Voyages of the E.S.S. Paladin

“What -” Captain Tevler of the ESS Paladin slammed a fist down on Lieutenant Lanre’s desk - “is this?”

Lanre eased her captian’s quivering fist off of the paper he’d pinned down. “It appears to be a photograph, sir. It appears I shall have to bother the technicians about adjusting the focus again, sir.”

Tevler turned several shades of purple, his pointed ears quivering with rage. It likely was not good for her future career advancement to antagonize him so, but Lanre had difficulty helping herself. High elves were so high-strung.

Tevler took a few deep breaths and pinched the bridge of his nose. “I know what a photograph is, Lieutenant. What I am more concerned with is the goblin shown in the photograph.”

Lanre glanced at the photo once more. “Gerxa, most recently of the GSS Boogers, unless that one blew up too. Don’t worry, the boys down in security have probably already taken care of it. Goblin boarding parties aren’t worth upsetting the brass over.”

“Goblin… boarding… parties?” Tevler’s incensed face was difficult not to laugh at. Poor guy was fresh out of the academy and still didn’t know the reality of the Black. She should be nicer to him, but Lanre really didn’t want to.

“Oh yeah. They’re very common out here. The dwarves will clear them out of the asteroid fields on occasion, but they’re tenacious little buggers. It’s honestly easier to let them take a few trinkets that it is to try and hit them.”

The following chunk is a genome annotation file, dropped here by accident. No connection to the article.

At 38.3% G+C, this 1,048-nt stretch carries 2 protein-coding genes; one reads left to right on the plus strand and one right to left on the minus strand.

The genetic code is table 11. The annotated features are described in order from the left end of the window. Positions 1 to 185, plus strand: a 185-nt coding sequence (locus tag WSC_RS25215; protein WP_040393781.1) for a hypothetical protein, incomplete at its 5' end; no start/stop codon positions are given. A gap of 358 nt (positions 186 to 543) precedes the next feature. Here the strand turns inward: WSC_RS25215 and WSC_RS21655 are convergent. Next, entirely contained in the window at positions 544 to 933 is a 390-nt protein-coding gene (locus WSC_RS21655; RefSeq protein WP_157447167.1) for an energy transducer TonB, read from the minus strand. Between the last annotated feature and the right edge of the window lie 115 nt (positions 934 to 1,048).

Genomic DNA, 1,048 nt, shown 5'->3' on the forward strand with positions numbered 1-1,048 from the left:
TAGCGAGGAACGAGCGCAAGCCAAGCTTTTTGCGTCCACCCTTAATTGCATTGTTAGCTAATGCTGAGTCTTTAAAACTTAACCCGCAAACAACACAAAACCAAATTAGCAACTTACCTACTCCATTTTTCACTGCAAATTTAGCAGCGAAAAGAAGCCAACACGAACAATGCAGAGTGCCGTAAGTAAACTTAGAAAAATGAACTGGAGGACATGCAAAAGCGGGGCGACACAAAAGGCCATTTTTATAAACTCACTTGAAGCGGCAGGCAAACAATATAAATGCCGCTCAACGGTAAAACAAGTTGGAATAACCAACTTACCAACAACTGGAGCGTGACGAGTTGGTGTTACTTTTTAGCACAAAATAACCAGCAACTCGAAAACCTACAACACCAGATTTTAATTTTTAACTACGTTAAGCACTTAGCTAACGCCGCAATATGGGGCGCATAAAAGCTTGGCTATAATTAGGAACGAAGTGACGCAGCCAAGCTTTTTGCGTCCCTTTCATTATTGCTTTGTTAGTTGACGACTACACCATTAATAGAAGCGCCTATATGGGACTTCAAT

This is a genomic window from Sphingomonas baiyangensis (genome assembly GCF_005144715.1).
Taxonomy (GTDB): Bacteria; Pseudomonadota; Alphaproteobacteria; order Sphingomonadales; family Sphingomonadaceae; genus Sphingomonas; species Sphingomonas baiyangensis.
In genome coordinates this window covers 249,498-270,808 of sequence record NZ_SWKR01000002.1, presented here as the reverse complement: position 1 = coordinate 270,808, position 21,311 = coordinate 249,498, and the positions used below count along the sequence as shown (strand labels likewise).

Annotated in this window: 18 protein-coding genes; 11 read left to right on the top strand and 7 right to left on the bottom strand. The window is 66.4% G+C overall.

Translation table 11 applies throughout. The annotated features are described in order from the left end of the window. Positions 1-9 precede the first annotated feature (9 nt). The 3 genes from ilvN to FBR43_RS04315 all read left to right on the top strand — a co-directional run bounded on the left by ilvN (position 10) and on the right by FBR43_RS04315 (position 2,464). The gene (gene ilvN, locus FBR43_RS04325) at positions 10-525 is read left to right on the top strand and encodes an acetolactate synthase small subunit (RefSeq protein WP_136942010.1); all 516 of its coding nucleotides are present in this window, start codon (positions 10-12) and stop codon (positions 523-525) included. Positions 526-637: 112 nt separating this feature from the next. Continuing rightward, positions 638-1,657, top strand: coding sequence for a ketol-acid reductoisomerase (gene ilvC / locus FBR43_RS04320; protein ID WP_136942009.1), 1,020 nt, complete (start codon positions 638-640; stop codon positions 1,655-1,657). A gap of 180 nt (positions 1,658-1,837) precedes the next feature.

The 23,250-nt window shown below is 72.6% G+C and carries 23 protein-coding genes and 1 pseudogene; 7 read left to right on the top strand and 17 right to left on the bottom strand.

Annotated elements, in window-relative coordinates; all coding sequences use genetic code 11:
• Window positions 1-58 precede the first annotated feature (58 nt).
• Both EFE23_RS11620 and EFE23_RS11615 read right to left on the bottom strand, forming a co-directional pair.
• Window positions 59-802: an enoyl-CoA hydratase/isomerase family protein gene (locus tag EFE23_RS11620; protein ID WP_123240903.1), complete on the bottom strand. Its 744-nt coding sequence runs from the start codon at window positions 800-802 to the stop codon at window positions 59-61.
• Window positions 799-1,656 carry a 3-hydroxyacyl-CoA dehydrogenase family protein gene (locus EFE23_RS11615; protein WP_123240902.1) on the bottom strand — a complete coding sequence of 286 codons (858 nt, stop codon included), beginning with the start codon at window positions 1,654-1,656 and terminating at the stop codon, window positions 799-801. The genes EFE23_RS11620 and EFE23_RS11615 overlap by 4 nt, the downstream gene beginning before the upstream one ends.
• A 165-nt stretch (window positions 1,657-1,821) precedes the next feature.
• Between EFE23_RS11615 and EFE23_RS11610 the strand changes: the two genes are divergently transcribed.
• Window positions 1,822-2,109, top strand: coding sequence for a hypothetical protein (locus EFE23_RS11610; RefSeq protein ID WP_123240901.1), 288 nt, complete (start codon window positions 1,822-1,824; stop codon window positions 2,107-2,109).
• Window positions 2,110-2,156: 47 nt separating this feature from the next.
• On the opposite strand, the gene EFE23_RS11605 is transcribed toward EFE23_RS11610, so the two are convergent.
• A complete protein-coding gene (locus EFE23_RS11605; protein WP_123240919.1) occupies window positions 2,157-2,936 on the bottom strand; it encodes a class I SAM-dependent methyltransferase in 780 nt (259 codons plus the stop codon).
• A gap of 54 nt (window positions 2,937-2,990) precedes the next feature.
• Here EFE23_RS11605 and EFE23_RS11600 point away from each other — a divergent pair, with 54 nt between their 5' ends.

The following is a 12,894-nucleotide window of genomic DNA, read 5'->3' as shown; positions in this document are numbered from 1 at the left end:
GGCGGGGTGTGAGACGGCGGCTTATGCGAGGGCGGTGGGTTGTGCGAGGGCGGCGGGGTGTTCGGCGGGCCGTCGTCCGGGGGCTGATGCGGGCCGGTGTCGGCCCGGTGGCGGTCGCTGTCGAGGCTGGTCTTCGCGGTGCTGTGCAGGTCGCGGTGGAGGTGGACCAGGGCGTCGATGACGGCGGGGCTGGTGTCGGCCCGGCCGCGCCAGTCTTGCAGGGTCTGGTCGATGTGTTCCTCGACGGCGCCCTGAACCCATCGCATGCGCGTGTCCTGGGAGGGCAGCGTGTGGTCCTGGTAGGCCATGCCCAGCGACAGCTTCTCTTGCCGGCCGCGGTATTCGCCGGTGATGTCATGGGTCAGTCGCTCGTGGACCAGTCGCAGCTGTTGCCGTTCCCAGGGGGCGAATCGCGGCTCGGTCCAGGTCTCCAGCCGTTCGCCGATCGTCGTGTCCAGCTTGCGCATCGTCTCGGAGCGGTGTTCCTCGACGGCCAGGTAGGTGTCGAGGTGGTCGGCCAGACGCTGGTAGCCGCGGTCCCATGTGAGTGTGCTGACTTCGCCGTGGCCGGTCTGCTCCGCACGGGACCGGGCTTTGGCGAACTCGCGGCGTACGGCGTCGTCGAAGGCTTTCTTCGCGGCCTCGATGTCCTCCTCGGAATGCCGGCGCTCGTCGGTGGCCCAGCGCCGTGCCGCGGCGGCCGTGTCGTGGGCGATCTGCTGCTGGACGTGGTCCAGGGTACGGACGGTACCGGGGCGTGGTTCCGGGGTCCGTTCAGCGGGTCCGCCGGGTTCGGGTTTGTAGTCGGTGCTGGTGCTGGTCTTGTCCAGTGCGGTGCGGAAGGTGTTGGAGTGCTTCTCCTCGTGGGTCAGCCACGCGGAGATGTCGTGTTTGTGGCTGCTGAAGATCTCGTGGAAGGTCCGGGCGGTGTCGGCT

Tevler hissed and took up pacing the length of Lanre’s small office. “Is my entire crew playing some sort of practical joke on me? I can think of no other explanation as to why the Paladin, a well-armed explorer-class vessel, cannot manage to blast a bucket of bolts held together with duct-tape and spit?”

“Some of those buckets of bolts have been flying since Stomarim the Black first started experimenting with magi-grav. Face it Captain, the goblins are better at it than us, and the celsetial dragons seem to like them. We’re just lucky that they’re too stupid to realize what they could do with those advantages.” Lanre pushed her chair out of flying spittle range, but Tevler seemed to have gotten ahold of himself.

“I see. Inform the ship that I do expect to be informed of all intruders, no matter how… harmless… they may seem. That is all.” Tevler spun on his heel, his perfect high-elf silvery hair swishing dramatically behind him. Lanre snorted. He’d learn. Sooner or later he’d learn.

Lanre slid the photograph — it was actually a fairly good likeness of Gerxa — off her desk and into a drawer, where it nestled beside a faded and grimy enlistment advertisement. Join the Goblin Space Corps. Heh. Maybe someday she would. Once she got tired of babysitting entitled high-elves who couldn’t see beyond the end of their noses to what was actually in front of them.

It was a whole new universe out there — strange and mysterious and straight-up bizarre. A universe where it seemed a lowly wood-elf like Lanre might have more in common with a goblin than another elf. Lanre poured herself a drink.

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